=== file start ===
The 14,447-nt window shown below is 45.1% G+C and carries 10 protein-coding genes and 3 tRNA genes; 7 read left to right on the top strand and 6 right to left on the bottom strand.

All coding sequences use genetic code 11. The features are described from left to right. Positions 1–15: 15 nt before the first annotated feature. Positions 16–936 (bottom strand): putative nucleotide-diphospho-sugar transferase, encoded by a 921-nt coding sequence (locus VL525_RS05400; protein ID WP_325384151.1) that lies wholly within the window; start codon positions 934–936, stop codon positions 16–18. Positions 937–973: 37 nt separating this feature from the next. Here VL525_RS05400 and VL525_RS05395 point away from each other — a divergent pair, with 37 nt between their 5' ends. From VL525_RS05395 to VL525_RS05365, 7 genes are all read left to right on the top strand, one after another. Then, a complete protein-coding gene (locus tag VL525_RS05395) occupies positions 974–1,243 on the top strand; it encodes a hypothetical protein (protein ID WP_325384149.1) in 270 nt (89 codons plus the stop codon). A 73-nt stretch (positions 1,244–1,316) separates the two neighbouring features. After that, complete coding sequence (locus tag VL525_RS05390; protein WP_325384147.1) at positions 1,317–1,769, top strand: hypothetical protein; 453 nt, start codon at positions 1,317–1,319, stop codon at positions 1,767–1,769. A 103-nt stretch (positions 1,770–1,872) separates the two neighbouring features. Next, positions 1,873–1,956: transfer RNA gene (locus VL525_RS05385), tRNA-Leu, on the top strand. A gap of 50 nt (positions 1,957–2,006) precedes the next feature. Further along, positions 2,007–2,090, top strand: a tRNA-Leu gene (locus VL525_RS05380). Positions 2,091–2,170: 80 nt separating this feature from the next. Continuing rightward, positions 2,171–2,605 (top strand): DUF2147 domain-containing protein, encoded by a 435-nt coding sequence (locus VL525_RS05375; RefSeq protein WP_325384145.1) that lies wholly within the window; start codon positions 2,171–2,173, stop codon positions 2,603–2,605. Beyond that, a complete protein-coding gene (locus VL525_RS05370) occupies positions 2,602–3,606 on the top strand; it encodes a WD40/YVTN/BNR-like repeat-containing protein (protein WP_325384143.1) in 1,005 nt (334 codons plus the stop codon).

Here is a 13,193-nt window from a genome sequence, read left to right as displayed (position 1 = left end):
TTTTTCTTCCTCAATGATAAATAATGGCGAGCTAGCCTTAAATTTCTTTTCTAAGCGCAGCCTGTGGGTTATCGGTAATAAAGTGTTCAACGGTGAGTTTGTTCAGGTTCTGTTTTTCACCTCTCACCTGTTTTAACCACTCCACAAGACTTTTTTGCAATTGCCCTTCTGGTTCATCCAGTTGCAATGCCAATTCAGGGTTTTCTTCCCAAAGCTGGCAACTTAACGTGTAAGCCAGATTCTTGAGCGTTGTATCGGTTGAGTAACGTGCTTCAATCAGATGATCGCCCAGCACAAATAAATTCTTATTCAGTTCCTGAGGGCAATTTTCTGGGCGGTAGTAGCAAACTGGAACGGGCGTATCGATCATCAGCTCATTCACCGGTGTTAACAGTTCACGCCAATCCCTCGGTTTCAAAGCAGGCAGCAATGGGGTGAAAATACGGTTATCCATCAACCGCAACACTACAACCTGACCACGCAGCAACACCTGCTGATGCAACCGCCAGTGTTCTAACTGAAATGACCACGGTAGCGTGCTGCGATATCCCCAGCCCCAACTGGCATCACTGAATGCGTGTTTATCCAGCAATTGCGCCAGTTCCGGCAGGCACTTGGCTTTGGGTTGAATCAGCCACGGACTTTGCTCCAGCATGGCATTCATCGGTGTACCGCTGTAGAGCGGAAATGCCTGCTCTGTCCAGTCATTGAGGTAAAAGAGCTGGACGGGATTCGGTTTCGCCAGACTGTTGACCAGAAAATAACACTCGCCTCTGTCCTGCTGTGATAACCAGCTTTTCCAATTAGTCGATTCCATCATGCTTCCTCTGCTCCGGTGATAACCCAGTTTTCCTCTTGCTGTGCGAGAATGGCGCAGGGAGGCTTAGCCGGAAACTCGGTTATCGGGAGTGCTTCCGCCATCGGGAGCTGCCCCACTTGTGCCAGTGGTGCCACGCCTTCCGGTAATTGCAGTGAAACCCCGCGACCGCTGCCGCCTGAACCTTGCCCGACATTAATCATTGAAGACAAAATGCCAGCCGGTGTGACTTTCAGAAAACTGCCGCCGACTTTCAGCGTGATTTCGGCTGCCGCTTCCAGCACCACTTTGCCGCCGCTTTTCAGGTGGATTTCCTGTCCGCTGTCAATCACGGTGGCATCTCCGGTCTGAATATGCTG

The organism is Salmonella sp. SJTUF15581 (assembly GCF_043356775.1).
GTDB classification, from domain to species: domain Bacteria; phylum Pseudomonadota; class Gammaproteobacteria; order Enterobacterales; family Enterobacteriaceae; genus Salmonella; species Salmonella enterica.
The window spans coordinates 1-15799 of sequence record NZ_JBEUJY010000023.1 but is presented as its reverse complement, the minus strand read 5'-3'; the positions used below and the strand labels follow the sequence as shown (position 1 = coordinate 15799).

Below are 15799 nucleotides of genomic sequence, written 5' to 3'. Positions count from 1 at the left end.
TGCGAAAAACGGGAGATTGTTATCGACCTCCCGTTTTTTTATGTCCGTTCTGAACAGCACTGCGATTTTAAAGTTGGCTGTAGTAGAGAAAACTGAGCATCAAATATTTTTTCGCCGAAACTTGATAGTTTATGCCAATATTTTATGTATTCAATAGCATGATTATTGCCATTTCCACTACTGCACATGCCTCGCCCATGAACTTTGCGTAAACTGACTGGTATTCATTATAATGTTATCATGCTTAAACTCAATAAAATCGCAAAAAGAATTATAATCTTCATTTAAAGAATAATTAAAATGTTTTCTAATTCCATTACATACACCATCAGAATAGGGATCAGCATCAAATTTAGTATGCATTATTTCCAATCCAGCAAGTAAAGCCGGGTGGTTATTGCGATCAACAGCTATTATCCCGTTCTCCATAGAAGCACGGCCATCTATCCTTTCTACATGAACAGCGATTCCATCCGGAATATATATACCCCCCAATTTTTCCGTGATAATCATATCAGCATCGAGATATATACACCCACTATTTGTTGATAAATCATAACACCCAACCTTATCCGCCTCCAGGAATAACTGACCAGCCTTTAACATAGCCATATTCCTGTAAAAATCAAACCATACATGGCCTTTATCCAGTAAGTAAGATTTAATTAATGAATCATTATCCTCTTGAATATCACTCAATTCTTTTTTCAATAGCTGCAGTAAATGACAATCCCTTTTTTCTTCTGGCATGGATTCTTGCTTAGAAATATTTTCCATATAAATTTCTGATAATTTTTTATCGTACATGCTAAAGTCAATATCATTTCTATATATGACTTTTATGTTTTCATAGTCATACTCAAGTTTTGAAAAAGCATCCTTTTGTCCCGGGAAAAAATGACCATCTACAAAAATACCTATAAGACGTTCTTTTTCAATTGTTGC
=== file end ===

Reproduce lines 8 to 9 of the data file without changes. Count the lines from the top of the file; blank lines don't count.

Below are 15799 nucleotides of genomic sequence, written 5' to 3'. Positions count from 1 at the left end.
TGCGAAAAACGGGAGATTGTTATCGACCTCCCGTTTTTTTATGTCCGTTCTGAACAGCACTGCGATTTTAAAGTTGGCTGTAGTAGAGAAAACTGAGCATCAAATATTTTTTCGCCGAAACTTGATAGTTTATGCCAATATTTTATGTATTCAATAGCATGATTATTGCCATTTCCACTACTGCACATGCCTCGCCCATGAACTTTGCGTAAACTGACTGGTATTCATTATAATGTTATCATGCTTAAACTCAATAAAATCGCAAAAAGAATTATAATCTTCATTTAAAGAATAATTAAAATGTTTTCTAATTCCATTACATACACCATCAGAATAGGGATCAGCATCAAATTTAGTATGCATTATTTCCAATCCAGCAAGTAAAGCCGGGTGGTTATTGCGATCAACAGCTATTATCCCGTTCTCCATAGAAGCACGGCCATCTATCCTTTCTACATGAACAGCGATTCCATCCGGAATATATATACCCCCCAATTTTTCCGTGATAATCATATCAGCATCGAGATATATACACCCACTATTTGTTGATAAATCATAACACCCAACCTTATCCGCCTCCAGGAATAACTGACCAGCCTTTAACATAGCCATATTCCTGTAAAAATCAAACCATACATGGCCTTTATCCAGTAAGTAAGATTTAATTAATGAATCATTATCCTCTTGAATATCACTCAATTCTTTTTTCAATAGCTGCAGTAAATGACAATCCCTTTTTTCTTCTGGCATGGATTCTTGCTTAGAAATATTTTCCATATAAATTTCTGATAATTTTTTATCGTACATGCTAAAGTCAATATCATTTCTATATATGACTTTTATGTTTTCATAGTCATACTCAAGTTTTGAAAAAGCATCCTTTTGTCCCGGGAAAAAATGACCATCTACAAAAATACCTATAAGACGTTCTTTTTCAATTGTTGC